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The war in Iraq. The loss of space shuttle Columbia. The random acts of a sniper in Maryland and Virginia. The terrorist attacks of 9/11.
The loss of life and injuries from these events is devastating and frightening for us all. How can you, as a parent or guardian, deal with your child’s fear and anxiety that may not be easily expressed? There is no single or easy answer. How you respond should depend on whether members of your family have been personally involved, what your child has heard or seen on the news and the age of your child.
Children need to know there are real dangers in the world – whether it is Anthrax, smallpox, a sniper, plane crashes or children being abducted – but that grown-ups are working hard to make sure they are safe. Grown-ups in their world include parents, teachers, police officers and doctors. Of course, sensible precautions should be part of every child’s learning.
For example, turn off the TV when young children are around. Watching scenes of devastation and anguished adults is not healthy for young children. Provide reassurance that you love your child and that you are here to protect him or her. You can do that without discussing what is happening.
Here are some additional thoughts to consider:
Determining the best way to talk about tragedies with your child will depend on your child’s ability to understand. Children who want to talk should be able to do so. Older children – those in middle and high school – should certainly have a safe place in which they can talk about their worries. But it is OK if they do not want to talk. They should not be forced into speaking about concerns.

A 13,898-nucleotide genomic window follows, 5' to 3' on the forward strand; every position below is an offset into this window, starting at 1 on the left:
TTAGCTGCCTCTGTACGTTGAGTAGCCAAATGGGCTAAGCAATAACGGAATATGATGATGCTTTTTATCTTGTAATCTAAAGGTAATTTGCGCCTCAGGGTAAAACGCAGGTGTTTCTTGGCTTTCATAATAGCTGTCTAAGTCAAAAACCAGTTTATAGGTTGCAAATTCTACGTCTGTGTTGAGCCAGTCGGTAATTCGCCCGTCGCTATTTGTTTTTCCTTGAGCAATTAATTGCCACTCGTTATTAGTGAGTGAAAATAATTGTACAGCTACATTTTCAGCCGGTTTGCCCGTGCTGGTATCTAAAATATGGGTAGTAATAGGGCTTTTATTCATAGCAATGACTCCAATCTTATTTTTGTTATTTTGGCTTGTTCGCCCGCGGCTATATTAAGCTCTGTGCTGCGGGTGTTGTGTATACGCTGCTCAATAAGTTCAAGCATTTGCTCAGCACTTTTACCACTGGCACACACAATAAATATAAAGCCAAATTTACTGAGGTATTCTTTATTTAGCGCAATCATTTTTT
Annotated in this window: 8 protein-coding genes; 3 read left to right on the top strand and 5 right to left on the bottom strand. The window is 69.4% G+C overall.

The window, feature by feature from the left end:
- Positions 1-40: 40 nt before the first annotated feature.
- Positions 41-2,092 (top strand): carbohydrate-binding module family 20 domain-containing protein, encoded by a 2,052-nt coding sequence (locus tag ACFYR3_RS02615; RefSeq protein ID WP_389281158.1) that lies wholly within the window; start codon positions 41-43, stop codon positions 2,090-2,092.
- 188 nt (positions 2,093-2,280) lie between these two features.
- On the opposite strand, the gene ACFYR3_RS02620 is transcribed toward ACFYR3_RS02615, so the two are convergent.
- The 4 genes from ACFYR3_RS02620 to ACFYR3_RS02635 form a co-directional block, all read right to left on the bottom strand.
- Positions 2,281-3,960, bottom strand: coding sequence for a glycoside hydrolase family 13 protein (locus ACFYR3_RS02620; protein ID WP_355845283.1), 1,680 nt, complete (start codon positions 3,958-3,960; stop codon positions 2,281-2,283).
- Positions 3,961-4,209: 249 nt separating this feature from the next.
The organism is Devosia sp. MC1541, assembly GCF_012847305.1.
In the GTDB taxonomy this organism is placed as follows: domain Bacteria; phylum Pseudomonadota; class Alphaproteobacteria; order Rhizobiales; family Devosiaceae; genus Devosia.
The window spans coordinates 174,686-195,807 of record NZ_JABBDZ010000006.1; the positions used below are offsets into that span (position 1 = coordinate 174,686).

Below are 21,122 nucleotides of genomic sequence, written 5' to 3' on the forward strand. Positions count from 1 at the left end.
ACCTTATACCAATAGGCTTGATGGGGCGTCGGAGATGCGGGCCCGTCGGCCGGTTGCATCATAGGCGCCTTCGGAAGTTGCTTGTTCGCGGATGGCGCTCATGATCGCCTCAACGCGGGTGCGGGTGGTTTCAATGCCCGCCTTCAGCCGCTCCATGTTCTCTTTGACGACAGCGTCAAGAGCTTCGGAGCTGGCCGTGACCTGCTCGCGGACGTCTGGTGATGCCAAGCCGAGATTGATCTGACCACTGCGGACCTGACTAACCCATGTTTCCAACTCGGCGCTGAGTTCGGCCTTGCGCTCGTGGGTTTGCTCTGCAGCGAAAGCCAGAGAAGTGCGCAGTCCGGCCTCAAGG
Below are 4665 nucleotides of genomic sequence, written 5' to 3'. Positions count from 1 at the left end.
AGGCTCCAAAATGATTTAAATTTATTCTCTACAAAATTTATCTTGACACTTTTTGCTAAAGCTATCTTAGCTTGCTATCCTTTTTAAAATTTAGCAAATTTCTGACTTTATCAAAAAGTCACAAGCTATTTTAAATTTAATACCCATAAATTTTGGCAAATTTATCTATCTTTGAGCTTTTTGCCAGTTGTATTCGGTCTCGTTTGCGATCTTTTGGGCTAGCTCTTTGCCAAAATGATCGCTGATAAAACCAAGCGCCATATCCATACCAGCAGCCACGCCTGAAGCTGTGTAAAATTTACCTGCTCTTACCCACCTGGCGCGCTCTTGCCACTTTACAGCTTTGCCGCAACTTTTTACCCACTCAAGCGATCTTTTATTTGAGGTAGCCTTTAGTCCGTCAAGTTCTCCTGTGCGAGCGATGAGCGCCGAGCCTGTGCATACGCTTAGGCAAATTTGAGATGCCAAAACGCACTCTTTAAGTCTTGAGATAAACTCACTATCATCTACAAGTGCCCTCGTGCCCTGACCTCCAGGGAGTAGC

Children who are experiencing more than typical worry and display things like behavior problems, poor sleep and excessive anxiety should be carefully assessed. The first step would be for the parents to check their own communication of these worries to the child.
If parents are concerned about symptoms of anxiety or depression, they should consider seeking help for the child. Many children, but not every child, will get better if their parents convey the sense that the grown-ups are doing everything they can to make their world as safe as possible.
You should look for signs that your child may need extra help to get through this ordeal. It is normal to be troubled by these tragedies. However, your child may need professional help if his or her fears, anxieties, or changes in behaviors do not go away after a few days or persist beyond what you had anticipated.
Children who have experienced other losses or trauma in their lives, such as the death of a close relative, physical abuse, or bullying, may have a stronger reaction to seeing and hearing about the tragedies such as the war in Iraq. Younger children may show signs of stress or aggression. Sleeping and eating habits may change as well.
If you think your child is having difficulty coping with current events, consult your child’s doctor or a mental health professional.
Children's Hospital's main campus is located in the Lawrenceville neighborhood. Our main hospital address is:
UPMC Children’s Hospital of Pittsburgh
One Children’s Hospital Way
4401 Penn Ave.
Pittsburgh, PA 15224
In addition to the main hospital, Children's has many convenient locations in other neighborhoods throughout the greater Pittsburgh region.
With myCHP, you can request appointments, review test results, and more.
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Interested in giving to Children's Hospital? Support the hospital by making a donation online, joining our Heroes in Healing monthly donor program, or visiting our site to learn about the other ways you can give back.